This final volume in Folio’s celebrated Jane Austen series is illustrated by Darya Shnykina, whose beautifully textured illustrations won her the commission in the Book Illustration Competition 2017. Like Austen’s heroine, student Shnykina’s work displays a maturity beyond her years; her sensitive images convey a delicacy of atmosphere and expression entirely suited to Austen’s most subtle, discerning novel.

Special Note: I’ve just been in communication with The Folio Society, and I’ve been told that I can whisper this in your ear: Keep your eyes peeled for another visit from The Folio Society in November, during Thanksgiving Week (US). There just might be a special holiday gift available to one of my readers. (subtle, right?)


Product information
Bound in metallic buckram blocked with a design by the artist. Set in Baskerville with Trajan display. 432 pages.
Frontispiece and 7 color illustrations. Blocked slipcase. 9½ ̋ x 6¼ ̋.


For seventy years, The Folio Society has been publishing beautiful illustrated editions of the world’s greatest books. It believes that the literary content of a book should be matched by its physical form. With specially researched images or newly commissioned illustrations, many of its editions are further enhanced with introductions written by leading figures in their fields: novelists, journalists, academics, scientists and artists. Exceptional in content and craftsmanship, and maintaining the very highest standards of fine book production, Folio Society editions last for generations.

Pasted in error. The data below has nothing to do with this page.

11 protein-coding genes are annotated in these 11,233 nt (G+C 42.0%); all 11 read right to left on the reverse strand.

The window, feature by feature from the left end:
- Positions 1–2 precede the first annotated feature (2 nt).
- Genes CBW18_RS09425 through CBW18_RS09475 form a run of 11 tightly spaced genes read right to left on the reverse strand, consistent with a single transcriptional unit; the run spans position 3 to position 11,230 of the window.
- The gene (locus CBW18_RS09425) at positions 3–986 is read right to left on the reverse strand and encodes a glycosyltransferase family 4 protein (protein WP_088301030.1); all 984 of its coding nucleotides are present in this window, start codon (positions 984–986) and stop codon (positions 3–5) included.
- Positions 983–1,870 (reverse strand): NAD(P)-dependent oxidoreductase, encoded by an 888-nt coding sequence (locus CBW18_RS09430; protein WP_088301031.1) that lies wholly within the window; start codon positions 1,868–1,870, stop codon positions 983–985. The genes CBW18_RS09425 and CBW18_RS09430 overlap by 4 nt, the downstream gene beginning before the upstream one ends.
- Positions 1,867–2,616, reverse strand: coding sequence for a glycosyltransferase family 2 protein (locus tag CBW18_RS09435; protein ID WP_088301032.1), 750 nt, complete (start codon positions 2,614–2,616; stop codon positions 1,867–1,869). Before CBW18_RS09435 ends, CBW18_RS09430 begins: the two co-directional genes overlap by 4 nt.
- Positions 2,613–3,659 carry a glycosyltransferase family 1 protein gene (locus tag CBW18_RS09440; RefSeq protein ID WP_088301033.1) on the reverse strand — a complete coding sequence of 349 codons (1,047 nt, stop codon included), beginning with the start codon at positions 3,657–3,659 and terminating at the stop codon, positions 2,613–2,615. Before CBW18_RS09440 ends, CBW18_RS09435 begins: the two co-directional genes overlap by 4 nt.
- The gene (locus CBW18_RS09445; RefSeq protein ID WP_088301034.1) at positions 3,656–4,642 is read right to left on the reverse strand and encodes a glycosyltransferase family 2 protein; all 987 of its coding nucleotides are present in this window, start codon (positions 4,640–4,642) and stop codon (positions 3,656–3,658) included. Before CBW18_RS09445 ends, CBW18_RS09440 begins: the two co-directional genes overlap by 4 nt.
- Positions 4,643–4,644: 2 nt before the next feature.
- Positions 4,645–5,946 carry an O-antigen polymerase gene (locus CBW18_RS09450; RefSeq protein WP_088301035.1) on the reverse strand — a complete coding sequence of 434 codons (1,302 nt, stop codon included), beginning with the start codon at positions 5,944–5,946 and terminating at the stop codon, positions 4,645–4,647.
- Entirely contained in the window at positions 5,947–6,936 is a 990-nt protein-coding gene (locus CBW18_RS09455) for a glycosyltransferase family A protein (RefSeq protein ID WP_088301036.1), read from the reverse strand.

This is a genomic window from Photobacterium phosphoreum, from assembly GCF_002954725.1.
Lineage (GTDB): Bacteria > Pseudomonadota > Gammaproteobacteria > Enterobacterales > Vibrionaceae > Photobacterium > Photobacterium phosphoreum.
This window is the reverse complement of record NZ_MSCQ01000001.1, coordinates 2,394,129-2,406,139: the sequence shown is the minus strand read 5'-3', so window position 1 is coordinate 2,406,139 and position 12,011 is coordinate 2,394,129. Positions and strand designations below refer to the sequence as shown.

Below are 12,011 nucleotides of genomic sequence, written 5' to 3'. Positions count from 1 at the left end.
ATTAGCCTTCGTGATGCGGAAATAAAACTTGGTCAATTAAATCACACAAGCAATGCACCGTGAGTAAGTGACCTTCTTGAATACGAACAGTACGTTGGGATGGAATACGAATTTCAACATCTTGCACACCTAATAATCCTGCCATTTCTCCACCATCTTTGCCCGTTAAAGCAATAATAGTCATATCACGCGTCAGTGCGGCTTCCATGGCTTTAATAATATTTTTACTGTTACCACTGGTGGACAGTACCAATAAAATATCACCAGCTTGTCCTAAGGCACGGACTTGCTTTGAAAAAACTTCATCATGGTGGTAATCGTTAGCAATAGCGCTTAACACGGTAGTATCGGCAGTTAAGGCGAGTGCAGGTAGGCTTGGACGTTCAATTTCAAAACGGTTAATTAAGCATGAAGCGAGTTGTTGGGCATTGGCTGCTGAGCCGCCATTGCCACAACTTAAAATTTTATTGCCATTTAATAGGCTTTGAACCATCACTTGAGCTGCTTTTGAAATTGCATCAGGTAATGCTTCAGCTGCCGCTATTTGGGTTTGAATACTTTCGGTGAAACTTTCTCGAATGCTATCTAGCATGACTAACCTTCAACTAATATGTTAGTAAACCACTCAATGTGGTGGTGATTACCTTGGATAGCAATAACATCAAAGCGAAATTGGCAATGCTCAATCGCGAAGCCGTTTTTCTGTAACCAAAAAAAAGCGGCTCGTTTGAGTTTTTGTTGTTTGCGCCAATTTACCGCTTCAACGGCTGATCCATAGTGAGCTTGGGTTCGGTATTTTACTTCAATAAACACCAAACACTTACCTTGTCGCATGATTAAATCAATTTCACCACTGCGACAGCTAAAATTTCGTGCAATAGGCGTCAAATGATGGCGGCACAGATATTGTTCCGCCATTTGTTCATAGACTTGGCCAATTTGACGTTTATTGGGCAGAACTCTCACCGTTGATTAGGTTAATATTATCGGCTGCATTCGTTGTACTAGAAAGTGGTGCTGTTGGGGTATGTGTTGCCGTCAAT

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Austen in August, Books, The Folio Society

The Folio Society’s New Northanger Abbey!

As you all know, August was the month of all things Austen! While running the event and moving across country, I somehow managed a re-read of Northanger Abbey, which was even better and funnier than I remembered. I hope you all enjoyed the annual Austen reading event, whether you were a participant or an observer. But, it’s now confession time.

The Folio Society, a wonderful publisher of exquisite editions, and made up of some really awesome people, gave me a head’s up on a new Austen edition that would be coming soon. (Of course, they also stopped by and offered up a giveaway again this year, which was amazing!) While reading my old, dusty copy of Northanger Abbey, I got a sneak-peek at The Folio Society’s brand new, stunningly beautiful edition! Now that the book has become available, I finally get to share!

Jane Austen’s Northanger Abbey

Introduced by Val McDermid and Illustrated by Jonathan Burton

‘Jane Austen is the pinnacle to which all other authors aspire’- J. K. Rowling